Speech" does not cover molesting people with unsolicited e-mail
   with forged sender address.

14.5.  The identity problem

   How does one fight against mail forgery? With authentication.  What
   is authentication? In simple words: Making sure that the sender's



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   real identity meets the recipients idea of who is the sender, based
   on the sender address which came with the message.

   What is identity? It is the main problem. Several countries have
   different ideas of "identity", which turn out to be somehow
   incompatible. In some countries people have identity cards and
   never change their name and birthday. Identities are created by
   human birth, not by identity changes. Other countries do not have
   such a tight idea about identity. People's temporary identity is
   based on nothing more than a driving license and a social security
   number.  With this background, it is virtually impossible to create
   a trustworthy PKI covering all Internet users. I learned that it is
   extremely difficult to convince some people to give up random e-
   mail sending.

14.6.  The multi-legislation problem

   Many proposals about fighting spam are feasible under certain
   legislations only, and are inacceptable under some of the
   legislations. But a world wide applicable method is required.
   That's why the approach to ask everone on the world to sign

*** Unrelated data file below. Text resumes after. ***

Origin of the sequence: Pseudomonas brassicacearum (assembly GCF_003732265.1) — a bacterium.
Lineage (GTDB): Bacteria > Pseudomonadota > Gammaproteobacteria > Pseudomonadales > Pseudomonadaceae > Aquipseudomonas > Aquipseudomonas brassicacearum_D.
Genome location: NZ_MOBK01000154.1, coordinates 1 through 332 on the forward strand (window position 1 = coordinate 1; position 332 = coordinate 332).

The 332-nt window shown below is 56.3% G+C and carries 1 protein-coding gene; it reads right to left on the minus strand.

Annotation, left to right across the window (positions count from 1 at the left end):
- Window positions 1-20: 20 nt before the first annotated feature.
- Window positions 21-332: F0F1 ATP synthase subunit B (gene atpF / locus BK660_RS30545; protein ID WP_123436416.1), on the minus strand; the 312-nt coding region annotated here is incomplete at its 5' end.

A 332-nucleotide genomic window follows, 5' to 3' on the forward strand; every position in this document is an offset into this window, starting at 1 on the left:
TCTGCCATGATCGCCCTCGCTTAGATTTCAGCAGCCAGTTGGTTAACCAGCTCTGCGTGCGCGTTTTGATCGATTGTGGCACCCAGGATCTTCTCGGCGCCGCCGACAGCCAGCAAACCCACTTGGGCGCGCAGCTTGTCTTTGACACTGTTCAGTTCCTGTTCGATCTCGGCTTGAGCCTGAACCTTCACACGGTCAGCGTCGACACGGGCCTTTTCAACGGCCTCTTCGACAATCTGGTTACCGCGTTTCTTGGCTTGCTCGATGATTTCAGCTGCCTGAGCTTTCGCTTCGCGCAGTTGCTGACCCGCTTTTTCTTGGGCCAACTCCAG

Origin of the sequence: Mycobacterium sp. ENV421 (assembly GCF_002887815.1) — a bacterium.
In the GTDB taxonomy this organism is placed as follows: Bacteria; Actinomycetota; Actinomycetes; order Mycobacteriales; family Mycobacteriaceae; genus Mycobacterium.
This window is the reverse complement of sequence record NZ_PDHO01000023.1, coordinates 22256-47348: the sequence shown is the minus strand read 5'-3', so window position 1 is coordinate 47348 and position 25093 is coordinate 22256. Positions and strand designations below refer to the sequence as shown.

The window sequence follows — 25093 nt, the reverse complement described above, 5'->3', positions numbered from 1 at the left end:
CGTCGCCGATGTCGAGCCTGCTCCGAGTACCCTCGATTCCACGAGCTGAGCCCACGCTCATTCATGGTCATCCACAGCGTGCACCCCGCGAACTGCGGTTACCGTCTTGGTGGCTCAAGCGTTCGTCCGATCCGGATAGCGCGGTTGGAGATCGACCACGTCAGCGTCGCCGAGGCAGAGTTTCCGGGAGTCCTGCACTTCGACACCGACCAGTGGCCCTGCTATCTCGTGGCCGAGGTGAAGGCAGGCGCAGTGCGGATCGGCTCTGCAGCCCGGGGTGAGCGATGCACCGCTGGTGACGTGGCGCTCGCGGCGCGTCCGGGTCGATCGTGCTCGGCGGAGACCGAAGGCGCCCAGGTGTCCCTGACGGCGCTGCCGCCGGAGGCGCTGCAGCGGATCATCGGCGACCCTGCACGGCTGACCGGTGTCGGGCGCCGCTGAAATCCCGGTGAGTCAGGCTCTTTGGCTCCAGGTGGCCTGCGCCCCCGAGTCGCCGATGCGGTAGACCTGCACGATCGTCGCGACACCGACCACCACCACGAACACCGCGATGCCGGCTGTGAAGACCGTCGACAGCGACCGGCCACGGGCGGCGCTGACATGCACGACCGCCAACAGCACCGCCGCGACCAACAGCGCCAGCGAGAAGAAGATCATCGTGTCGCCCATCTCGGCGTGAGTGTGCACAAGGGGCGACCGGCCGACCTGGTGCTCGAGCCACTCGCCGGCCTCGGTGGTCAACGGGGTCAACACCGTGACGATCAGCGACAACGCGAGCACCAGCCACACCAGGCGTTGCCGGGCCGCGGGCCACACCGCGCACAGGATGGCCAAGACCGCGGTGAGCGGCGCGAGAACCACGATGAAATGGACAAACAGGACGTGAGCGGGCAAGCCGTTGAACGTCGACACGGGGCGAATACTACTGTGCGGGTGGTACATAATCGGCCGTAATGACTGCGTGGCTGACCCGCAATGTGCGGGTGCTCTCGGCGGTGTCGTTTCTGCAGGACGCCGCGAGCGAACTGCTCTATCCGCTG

messages with cryptographic keys is not feasible.


Implementation and further Information

   Further informations and a test implementation are available at

      http://www.danisch.de/work/security/antispam.html
      http://www.danisch.de/software/rmx/


   Additional informations and a technology overview are also
   available at

      http://www.mikerubel.org/computers/rmx_records/


References



1.   S. Bradner, "Key words for use in RFCs to Indicate Requirement Lev-
     els," RFC 2119 (March 1997).

2.   J. Klensin, "Simple Mail Transfer Protocol," RFC 2821 (April 2001).





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3.   P. Mockapetris, "DOMAIN NAMES - IMPLEMENTATION AND SPECIFICATION,"
     RFC 1035 (November 1987).

4.   J. Myers, M. Rose, "Post Office Protocol - Version 3," RFC 1939
     (May 1996).


Draft History

   00  Dec 2002
   01  Apr 2003
   02  Jun 2003
   03  Oct 2003

Author's Address

   Hadmut Danisch

   Tennesseeallee 58
   76149 Karlsruhe
   Germany

   Phone:  ++49-721-843004 or ++49-351-4850477
   E-Mail: rfc@danisch.de

Comments

   Please send comments to rfc@danisch.de.

Expiry

   This drafts expires on Apr 1, 2004.